Using Social Media to Model Stress in College Campuses Around Violent Incidents

Faculty: 
Munmun De Choudhury
Students: 
Koustuv Saha

Stress is a mental state involving emotional strain and tension resulting from adverse or demanding circumstances. Individuals in academic campuses, particularly students often go through periods of stress throughout the academic calendar. Additionally, extreme events involving violence, such as shooting, mass stabbing, or terrorist attack in college campuses, induces fear, resulting in increased stress among the campus population, which gets reflected on their social media activities. In this study, we propose to analyze how different campus population collectively react to such adverse events, using a causal inference based technique. We choose 8 violent incidents that occurred in US college campuses in the last four years, including the 2015 Chapel Hill Shooting, 2016 UCLA Shooting, and 2016 OSU Attack. Building a machine learning classifier of stress, which uses language models and expert validation, we also aim to identify the language cues for the expression of stress on social media.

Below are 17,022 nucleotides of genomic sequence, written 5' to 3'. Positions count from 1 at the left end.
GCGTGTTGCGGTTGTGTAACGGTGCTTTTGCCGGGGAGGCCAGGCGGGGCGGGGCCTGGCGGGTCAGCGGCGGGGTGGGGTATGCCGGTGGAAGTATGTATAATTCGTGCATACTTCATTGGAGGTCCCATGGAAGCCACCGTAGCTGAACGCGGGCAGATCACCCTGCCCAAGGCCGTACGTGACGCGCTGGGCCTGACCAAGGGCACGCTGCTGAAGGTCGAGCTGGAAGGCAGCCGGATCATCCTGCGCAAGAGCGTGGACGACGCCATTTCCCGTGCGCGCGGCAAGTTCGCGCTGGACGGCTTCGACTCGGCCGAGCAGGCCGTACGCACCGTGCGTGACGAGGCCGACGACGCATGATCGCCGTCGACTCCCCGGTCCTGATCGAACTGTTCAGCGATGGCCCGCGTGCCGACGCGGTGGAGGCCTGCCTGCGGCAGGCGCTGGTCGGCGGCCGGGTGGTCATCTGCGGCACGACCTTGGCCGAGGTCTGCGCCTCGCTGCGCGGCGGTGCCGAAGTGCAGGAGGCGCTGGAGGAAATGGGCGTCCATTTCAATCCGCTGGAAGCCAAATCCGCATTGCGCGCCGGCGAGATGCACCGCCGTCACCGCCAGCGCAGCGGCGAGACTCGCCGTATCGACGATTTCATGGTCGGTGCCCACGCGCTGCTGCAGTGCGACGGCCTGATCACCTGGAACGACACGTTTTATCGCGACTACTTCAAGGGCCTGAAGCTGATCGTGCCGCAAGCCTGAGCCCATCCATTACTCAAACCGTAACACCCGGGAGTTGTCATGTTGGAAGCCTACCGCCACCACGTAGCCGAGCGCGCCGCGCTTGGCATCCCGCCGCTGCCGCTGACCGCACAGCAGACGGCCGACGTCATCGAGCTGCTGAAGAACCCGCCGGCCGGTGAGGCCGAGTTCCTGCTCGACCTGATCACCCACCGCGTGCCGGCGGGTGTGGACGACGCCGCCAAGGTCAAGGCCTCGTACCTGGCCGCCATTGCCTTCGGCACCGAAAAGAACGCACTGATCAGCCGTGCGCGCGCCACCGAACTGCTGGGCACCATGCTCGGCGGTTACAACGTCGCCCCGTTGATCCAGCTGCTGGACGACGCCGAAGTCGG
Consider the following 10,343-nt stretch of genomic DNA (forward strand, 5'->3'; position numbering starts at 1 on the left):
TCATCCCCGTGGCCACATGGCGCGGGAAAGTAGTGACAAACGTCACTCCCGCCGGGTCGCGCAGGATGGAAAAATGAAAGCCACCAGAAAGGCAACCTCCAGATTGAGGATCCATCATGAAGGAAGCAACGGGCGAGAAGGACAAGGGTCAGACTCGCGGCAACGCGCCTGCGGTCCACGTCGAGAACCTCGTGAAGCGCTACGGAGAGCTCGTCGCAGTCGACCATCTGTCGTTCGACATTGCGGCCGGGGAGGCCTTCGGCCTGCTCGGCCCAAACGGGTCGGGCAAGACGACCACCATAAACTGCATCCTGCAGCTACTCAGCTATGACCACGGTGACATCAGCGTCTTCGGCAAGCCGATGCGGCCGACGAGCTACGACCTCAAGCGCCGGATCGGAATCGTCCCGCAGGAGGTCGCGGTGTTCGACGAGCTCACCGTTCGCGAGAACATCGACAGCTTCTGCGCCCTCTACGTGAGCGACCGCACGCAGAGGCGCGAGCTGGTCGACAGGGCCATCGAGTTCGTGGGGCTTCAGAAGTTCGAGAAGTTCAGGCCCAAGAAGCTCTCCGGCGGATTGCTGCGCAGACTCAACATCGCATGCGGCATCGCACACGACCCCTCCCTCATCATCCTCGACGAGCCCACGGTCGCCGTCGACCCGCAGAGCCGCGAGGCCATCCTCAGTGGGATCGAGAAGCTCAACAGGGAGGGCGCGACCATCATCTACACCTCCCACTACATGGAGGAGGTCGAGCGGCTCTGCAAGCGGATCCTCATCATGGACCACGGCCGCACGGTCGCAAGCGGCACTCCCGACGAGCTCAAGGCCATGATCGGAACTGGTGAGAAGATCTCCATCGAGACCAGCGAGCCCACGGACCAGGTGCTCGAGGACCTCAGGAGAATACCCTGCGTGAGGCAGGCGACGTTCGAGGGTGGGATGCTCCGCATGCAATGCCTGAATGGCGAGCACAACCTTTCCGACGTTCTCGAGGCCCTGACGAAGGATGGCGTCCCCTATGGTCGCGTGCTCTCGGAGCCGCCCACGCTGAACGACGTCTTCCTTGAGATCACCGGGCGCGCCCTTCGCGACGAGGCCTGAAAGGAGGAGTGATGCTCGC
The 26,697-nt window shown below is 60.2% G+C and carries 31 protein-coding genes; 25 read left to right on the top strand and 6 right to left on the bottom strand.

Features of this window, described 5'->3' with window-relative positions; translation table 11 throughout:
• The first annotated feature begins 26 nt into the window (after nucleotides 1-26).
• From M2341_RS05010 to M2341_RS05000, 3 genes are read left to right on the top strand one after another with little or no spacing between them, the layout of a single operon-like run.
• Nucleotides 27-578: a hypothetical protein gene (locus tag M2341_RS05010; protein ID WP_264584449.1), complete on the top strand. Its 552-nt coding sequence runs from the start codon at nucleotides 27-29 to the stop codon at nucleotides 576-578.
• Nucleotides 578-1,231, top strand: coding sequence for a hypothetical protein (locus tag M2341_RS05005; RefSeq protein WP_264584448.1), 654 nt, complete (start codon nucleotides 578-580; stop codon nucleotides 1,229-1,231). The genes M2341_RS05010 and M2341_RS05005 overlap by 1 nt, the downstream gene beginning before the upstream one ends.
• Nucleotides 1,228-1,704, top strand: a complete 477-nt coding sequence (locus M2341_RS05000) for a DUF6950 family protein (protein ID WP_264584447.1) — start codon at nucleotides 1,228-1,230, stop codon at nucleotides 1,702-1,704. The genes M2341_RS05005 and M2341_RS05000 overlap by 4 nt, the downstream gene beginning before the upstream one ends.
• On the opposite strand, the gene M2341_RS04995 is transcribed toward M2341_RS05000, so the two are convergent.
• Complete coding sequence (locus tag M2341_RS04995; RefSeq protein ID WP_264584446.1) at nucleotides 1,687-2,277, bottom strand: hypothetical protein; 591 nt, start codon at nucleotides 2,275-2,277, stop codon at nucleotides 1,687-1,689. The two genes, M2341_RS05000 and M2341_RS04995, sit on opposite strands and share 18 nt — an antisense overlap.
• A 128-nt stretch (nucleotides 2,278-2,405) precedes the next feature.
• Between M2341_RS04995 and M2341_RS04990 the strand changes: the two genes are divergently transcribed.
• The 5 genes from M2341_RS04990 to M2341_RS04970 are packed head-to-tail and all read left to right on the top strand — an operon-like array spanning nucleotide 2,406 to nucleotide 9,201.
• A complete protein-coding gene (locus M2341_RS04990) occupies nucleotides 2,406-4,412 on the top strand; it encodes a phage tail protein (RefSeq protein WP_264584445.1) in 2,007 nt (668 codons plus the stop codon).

Lab: 
Director: 
Munmun De Choudhury
Faculty: 
Munmun De Choudhury